Subject: I have found a DVD that I think you would enjoy
Actors: Marie-Cecile Chenu, Jean-Paul Chenu
Director: Olivier Meyrou
Genres: Indie & Art House, Documentary
In 2002, three French neofacist skinheads went to a public park in Rheims, looking for an Arab to attack when they came across Francios Chenu, a young gay man. When he refused to deny his homosexuality when taunted with ga... more »
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The Road to Forgiveness
Amos Lassen | Little Rock, Arkansas | 04/06/2008
(5 out of 5 stars)
The Road to Forgiveness
Opening in New York on June 15th at the Village Cinema is a movie that has caused a great deal of buzz, "Beyond Hatred" ("Au Dela de la Haine"). It is now available on DVD from First Run Films. It is a documentary, a moving story of the homophobic murder on September 13, 2003 of Francois Chenu by three skinheads. "Beyond Hatred" shows the details of the crime but it basically puts its focus on what happened afterwards. The director, Oliver Meyrou traveled to Reims before the trials of the murderers so that he could get to know Francois' family and the attorneys for the accused.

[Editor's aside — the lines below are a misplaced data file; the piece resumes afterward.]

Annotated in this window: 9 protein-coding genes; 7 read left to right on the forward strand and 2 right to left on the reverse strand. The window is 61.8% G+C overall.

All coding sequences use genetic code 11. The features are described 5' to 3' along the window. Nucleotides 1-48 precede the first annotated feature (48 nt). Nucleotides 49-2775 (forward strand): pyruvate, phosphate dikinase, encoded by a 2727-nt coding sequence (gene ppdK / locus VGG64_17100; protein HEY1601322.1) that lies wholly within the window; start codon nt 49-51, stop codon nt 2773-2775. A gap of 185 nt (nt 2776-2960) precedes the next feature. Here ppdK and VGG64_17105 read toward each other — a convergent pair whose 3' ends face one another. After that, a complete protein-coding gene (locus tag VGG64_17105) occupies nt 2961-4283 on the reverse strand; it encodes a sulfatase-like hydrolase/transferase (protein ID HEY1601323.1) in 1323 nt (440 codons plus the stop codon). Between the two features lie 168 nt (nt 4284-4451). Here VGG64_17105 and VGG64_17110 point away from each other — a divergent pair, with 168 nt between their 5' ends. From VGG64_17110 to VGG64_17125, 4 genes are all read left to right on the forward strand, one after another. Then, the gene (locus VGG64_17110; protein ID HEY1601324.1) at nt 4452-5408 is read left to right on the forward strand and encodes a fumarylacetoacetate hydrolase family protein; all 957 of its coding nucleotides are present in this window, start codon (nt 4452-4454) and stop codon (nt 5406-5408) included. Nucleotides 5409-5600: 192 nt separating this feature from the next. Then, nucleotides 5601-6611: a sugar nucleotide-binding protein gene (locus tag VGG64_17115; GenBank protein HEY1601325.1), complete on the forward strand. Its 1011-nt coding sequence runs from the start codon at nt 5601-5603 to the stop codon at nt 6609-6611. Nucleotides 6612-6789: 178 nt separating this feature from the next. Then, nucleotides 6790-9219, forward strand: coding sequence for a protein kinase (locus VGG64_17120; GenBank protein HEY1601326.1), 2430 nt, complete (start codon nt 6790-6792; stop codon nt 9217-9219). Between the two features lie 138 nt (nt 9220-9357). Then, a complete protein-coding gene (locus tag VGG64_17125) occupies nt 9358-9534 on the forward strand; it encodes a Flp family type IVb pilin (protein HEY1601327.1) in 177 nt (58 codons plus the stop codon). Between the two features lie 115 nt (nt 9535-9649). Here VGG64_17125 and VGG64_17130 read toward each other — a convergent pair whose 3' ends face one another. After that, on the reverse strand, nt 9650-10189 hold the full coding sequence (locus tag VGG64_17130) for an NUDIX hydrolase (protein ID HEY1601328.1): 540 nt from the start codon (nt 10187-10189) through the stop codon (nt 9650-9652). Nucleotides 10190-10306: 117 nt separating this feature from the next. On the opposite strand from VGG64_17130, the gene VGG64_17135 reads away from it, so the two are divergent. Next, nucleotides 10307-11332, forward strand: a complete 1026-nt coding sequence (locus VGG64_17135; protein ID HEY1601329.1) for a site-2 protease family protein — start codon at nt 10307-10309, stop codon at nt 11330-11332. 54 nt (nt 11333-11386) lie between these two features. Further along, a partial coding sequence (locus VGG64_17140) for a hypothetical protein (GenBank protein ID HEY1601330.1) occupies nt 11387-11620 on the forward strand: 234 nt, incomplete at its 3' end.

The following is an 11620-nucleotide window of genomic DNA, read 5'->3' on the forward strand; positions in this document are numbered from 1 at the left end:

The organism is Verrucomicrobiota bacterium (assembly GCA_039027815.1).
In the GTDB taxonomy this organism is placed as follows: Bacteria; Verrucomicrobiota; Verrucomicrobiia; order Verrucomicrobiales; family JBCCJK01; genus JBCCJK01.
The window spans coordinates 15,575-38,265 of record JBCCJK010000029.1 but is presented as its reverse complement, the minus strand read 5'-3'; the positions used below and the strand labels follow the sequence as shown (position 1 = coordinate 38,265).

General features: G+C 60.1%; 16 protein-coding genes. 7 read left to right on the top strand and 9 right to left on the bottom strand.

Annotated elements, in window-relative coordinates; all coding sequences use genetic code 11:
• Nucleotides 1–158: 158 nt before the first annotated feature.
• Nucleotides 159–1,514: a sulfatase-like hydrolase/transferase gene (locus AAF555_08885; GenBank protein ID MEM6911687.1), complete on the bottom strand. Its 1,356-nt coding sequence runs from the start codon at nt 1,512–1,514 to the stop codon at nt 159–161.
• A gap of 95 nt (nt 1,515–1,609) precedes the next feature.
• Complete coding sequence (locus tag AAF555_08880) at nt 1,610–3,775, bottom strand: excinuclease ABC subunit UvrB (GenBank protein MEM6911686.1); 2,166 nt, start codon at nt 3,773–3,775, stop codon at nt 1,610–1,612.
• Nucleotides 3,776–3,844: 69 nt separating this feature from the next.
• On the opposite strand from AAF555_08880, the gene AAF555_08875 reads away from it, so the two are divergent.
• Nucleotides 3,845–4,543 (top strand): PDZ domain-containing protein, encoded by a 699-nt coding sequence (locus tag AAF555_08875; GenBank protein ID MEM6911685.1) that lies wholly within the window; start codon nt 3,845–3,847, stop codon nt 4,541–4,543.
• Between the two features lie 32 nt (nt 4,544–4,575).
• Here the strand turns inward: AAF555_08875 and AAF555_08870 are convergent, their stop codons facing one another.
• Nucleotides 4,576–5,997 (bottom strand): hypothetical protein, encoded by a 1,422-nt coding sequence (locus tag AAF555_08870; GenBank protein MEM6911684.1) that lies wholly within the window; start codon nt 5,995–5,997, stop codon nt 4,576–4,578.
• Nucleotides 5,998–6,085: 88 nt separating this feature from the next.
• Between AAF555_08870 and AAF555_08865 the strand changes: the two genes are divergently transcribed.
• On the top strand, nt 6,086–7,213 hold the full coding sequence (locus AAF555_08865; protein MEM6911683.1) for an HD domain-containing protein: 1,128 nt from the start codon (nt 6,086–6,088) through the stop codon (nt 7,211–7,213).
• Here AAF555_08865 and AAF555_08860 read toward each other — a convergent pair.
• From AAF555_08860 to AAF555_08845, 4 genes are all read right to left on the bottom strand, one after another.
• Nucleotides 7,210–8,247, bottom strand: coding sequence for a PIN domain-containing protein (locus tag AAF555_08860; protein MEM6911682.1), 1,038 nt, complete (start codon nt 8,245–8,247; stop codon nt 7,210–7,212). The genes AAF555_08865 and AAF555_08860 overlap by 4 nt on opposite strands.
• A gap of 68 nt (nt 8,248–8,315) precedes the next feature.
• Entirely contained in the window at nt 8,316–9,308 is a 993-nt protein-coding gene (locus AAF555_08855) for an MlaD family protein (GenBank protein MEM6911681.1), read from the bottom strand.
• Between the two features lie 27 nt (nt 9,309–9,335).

Before and as the trial continued, he sought to learn about the men who had been accused of the deed and their backgrounds of hatred, prejudice and intolerance. What we get is not a movie about homophobia but one about the nature of tolerance.
When Francois admitted that he was gay, he was beaten to death and thrown into a pond. The perpetrators were know to law enforcement and were caught very quickly. Yet two years after the happening, Francois' parents were still struggling with both anger and grief. However, part of their struggle was to fight for the respect of others and tolerance.
Meyrou followed it all and he soon found himself on a different road than the one he expected--he was on the road to forgiveness.
Filled with emotion--both raw and restrained, the movie shows with somber force the dignified restraint of the Chenu family and how they managed to control their anger and loss. The film rivets the viewer I its amazingly compassionate view of what happened. There is a depth here not usually seen in documentaries. Filmed in the style of cinema verite, Meyrou lets the story unfold at its own pace and the catharsis it brings, it a catharsis for the entire world. The Chenu family was able to move past anger and revenge and we have one of the most dignified and poignant documentaries ever made.